I’ve been in the software business for a while now – as a programmer, a project manager, and a business analyst. I think it’s affecting the way my synapses fire. Everywhere I experience poor customer service or encounter a web site that doesn’t work well, I get all tied up in knots. What’s worse, I’ll start asking the poor person behind the counter how her system works. I’ll start redesigning their systems and processes while I’m standing in line.
Of course, it’s worst at any type of government office. At the driver’s license office, when the clerk swivels from one application to another, I ask “Don’t your systems talk to each other?” When I call the Veteran’s Administration to get information about educational benefits for my daughter and the representative asks me my address in order to confirm my identity, but the address they have in their system is a duplex I lived in for five months during college 20 years ago, I just cut to the chase and ask to speak to a supervisor. Every time I have to try to navigate a university website, I am reminded what a bad idea it is for any organization to have dozens of different IT departments. And let’s not even talk about the toll road authority and their completely dysfunctional billing system (ahem).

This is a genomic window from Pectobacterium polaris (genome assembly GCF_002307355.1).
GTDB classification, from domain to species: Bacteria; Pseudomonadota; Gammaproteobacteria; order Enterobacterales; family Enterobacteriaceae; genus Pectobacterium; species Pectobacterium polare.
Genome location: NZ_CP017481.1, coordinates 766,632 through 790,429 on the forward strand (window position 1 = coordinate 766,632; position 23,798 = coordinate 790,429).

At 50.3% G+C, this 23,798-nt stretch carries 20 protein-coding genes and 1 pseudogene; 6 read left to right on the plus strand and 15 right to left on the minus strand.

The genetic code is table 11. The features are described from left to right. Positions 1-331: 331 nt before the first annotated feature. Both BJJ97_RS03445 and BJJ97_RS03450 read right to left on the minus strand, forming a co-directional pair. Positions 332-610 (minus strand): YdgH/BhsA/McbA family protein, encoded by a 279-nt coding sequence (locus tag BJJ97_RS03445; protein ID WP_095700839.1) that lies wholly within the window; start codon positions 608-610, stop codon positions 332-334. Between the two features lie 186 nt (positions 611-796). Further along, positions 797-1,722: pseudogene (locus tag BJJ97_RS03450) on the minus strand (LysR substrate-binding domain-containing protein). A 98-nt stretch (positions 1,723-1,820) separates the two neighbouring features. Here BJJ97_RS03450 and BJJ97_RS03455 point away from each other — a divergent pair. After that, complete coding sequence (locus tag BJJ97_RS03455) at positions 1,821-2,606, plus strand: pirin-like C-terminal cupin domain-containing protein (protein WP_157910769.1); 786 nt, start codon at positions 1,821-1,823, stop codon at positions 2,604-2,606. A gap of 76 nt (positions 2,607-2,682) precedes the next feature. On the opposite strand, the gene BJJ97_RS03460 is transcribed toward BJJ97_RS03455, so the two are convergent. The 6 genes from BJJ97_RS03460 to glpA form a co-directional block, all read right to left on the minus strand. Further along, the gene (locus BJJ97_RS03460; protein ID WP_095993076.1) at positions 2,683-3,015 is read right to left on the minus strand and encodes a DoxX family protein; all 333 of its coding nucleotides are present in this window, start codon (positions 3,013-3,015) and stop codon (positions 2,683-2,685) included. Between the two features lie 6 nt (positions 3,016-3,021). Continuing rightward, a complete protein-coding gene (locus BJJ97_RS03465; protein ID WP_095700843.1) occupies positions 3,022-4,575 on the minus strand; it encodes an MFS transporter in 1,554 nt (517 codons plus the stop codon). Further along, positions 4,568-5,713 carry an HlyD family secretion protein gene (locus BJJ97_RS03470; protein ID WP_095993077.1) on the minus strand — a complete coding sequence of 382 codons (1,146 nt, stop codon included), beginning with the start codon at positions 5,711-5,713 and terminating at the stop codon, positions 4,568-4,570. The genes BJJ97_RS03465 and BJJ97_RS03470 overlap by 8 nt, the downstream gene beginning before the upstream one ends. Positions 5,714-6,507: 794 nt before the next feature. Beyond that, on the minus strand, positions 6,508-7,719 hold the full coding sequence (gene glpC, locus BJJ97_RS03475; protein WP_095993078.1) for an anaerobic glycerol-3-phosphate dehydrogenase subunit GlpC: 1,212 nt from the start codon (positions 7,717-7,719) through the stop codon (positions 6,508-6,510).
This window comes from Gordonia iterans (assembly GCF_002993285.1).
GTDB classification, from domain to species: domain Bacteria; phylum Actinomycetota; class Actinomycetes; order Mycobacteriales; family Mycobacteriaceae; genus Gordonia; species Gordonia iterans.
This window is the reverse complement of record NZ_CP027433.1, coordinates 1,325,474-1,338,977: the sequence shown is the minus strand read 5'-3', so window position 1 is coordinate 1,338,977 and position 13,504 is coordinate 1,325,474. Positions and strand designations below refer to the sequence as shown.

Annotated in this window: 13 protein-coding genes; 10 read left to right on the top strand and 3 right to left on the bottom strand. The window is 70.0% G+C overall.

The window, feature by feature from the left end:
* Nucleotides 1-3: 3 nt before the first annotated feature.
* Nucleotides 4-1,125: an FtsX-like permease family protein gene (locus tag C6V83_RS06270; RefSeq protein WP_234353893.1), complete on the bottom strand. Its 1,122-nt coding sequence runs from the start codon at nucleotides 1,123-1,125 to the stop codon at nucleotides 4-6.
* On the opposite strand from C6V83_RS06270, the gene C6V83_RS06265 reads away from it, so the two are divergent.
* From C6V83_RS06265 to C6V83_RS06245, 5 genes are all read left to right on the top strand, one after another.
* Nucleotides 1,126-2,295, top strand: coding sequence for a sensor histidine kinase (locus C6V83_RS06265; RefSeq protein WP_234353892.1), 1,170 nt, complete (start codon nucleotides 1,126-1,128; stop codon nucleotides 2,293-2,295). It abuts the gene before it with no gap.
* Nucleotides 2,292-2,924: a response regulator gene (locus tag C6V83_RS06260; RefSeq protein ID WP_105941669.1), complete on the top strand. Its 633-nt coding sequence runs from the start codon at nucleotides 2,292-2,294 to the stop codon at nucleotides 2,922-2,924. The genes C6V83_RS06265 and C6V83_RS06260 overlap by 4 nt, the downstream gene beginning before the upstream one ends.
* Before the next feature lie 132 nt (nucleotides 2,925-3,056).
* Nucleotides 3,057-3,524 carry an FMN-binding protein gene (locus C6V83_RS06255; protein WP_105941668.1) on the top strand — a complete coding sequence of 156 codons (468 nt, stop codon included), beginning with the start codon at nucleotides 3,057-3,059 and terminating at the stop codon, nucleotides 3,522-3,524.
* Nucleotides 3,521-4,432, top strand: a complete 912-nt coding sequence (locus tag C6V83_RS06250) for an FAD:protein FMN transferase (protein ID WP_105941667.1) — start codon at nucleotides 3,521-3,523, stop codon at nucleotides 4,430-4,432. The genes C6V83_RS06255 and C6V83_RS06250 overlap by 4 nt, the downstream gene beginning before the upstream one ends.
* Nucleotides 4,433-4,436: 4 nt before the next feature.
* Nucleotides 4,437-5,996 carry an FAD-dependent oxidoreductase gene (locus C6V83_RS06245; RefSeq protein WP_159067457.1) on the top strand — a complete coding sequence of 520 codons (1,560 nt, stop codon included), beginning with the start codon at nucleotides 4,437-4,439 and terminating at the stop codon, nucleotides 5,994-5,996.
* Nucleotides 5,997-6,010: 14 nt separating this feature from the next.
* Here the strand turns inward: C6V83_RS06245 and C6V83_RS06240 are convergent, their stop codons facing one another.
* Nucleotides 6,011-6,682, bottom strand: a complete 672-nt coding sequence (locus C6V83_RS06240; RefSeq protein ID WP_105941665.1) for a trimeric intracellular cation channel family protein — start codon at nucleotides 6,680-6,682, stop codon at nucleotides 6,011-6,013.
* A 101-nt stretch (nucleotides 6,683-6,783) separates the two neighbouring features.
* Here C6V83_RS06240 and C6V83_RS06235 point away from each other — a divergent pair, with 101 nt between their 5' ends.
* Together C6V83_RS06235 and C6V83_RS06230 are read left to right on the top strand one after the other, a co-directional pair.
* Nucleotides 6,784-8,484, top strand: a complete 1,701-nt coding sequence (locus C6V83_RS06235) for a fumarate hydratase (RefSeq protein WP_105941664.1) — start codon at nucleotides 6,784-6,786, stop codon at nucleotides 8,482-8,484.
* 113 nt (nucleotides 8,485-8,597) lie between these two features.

I used to think that this was a professional hazard of being in the software business. But then I had a friend who went to medical school and specialized in psychiatry. One evening over dinner at her house, she stopped eating, stared at my husband in fascination, and burst out “Dude, you are totally manic.” I suppose dentists just can’t help noticing people’s teeth, and mechanics probably cringe when a car rolls by with a slipping belt or an oil leak.
But maybe there’s a way to use this brand of crazy to some benefit – besides annoying bureaucrats, that is. There are several web sites that will help match up your skills to organizations that need talented volunteers, like Idealist, Volunteermatch, and Catchafire. Maybe what the world really needs is some smart BA’s, people who know how turn organizational goals into software that works. You could be the hero who helps rid the world of crappy software! Who knows, maybe there’s a non-profit organization out there right now that is looking for someone just like you?